The Mexican government has authorized 200 concessions to Canadian mining companies in “CostaChica” and about 100 in “Costa Grande”, both in Guerrero, granted up to for 50 years, withoutconsulting the population. According to the Centre for Human Rights Tlachinollan, there has been200,000 hectares of land ceded to Canadian mining companies to exploit and expropriate resources such as gold, silver, and zinc along 32 mining deposits of the 42 that exist in Guerrero.

Ayotzinapa is not an isolated tragedy, and it is not only about organized crime:

*43 students (16 to 22 years) from the rural teacher’s college in Ayotzinapa-Guerrero, Mexico, were declared missing after a violent encounter with municipal and military corps, leaving a total of six people dead, three of them students (one of them skinned, leaving behind a young wife and a two month-old baby). More than twenty graves filled with corpses have been found in Iguala´s surrounding area. There is a precedent of violence against Ayotzinapa: in 2011, two students from the same school Normal Raúl Isidro Burgos were shot to death and another 20 tortured by the State of Guerrero Ministerial Police.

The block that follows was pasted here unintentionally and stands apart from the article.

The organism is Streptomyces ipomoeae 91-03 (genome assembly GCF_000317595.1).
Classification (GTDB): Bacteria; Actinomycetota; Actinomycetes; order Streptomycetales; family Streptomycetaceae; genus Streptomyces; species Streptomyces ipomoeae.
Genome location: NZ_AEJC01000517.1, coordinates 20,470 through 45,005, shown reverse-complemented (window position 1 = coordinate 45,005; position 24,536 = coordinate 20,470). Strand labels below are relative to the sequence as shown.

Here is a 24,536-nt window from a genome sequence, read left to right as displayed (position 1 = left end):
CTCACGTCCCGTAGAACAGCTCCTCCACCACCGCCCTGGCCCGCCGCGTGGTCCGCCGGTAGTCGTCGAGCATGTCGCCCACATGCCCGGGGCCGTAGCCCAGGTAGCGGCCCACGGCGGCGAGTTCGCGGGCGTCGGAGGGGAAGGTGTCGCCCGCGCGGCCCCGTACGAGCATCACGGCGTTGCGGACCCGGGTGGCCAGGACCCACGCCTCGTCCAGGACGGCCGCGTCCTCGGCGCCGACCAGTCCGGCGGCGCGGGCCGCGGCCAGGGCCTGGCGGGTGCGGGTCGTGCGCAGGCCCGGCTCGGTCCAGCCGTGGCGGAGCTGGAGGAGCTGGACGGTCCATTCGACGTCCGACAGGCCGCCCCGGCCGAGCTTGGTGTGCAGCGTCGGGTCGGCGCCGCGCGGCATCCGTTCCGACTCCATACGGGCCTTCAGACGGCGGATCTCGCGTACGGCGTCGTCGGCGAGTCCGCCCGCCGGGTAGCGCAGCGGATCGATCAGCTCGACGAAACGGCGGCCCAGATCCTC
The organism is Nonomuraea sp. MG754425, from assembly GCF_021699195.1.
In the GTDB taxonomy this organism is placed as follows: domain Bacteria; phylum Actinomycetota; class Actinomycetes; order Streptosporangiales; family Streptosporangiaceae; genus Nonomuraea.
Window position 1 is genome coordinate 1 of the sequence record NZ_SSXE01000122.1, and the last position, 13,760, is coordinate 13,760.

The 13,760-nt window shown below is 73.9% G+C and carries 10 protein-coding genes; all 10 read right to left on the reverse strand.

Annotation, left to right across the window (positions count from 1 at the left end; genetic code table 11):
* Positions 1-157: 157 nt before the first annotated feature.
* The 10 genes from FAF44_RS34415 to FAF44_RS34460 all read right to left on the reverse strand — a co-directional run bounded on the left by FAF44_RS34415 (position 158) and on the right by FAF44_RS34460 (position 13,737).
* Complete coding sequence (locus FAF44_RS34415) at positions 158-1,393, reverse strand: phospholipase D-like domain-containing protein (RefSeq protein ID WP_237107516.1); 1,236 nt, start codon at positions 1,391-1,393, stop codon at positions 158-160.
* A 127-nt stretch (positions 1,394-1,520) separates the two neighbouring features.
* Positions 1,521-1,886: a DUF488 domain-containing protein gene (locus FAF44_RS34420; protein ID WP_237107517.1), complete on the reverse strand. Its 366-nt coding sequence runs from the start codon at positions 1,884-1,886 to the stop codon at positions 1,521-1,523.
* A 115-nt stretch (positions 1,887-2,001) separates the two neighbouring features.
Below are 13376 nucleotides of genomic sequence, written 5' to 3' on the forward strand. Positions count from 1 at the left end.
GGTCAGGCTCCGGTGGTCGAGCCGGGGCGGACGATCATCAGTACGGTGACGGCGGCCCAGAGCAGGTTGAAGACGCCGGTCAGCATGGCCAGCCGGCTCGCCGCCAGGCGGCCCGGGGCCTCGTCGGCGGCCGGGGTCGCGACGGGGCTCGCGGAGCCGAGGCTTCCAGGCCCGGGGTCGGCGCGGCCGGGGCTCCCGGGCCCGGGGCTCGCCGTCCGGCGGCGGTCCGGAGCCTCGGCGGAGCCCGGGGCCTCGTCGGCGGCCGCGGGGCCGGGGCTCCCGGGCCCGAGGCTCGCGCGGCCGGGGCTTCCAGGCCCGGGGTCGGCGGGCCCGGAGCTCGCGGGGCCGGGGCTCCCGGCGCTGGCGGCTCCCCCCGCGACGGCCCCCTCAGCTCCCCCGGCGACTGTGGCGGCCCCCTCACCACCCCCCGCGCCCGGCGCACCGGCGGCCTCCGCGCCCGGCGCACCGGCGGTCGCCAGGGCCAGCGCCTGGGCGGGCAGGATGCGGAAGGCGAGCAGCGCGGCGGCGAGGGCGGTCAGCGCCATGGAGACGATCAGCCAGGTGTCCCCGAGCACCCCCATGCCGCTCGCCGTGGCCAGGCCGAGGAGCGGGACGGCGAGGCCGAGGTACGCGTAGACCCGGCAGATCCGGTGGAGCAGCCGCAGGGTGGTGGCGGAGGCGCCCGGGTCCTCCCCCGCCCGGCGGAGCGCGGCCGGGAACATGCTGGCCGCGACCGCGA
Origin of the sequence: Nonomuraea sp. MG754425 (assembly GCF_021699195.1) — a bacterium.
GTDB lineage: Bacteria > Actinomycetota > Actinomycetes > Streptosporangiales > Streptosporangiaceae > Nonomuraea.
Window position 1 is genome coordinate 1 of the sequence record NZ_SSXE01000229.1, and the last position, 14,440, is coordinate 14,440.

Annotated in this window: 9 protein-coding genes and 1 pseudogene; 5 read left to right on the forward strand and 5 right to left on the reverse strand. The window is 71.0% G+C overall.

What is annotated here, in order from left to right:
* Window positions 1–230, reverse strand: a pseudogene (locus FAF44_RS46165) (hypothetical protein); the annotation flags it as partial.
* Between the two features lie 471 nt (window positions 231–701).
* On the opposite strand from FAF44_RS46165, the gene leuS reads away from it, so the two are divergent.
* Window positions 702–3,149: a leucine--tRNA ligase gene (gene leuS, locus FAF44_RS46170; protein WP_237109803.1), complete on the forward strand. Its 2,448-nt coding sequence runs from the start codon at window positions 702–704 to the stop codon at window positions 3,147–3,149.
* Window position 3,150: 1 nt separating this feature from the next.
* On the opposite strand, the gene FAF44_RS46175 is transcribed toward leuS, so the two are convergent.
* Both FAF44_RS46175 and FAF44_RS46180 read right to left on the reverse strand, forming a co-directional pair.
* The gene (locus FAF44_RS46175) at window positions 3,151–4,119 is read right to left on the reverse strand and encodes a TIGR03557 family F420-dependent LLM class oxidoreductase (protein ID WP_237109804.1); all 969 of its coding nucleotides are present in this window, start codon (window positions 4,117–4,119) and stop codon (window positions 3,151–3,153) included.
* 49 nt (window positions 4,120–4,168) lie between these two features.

*On June 30 (2014), 22 people were killed (3 of them underage) by military forces in Tlatlaya, Estado de Mexico, the same state where Lucía Vega Jiménez, the 42 year old Mexican migrant who committed suicide while in CBSA custody on Dec. 20, 2013, at the Vancouver’s Airport “Holding Centre”, was fleeing from; it is more than obvious she didn’t want to be deported to the most violent place in Mexico during 2013, also with the highest rates of femicides. Everyday 6.4 women are murdered in the country, between 2006 and 2012 femicides increased 40%.

*Approximately 130,000 Mexicans have been killed (including children and pregnant women) from 2007 to 2013. 36,718 people have died in the first twenty months of the current administration of Enrique Peña Nieto.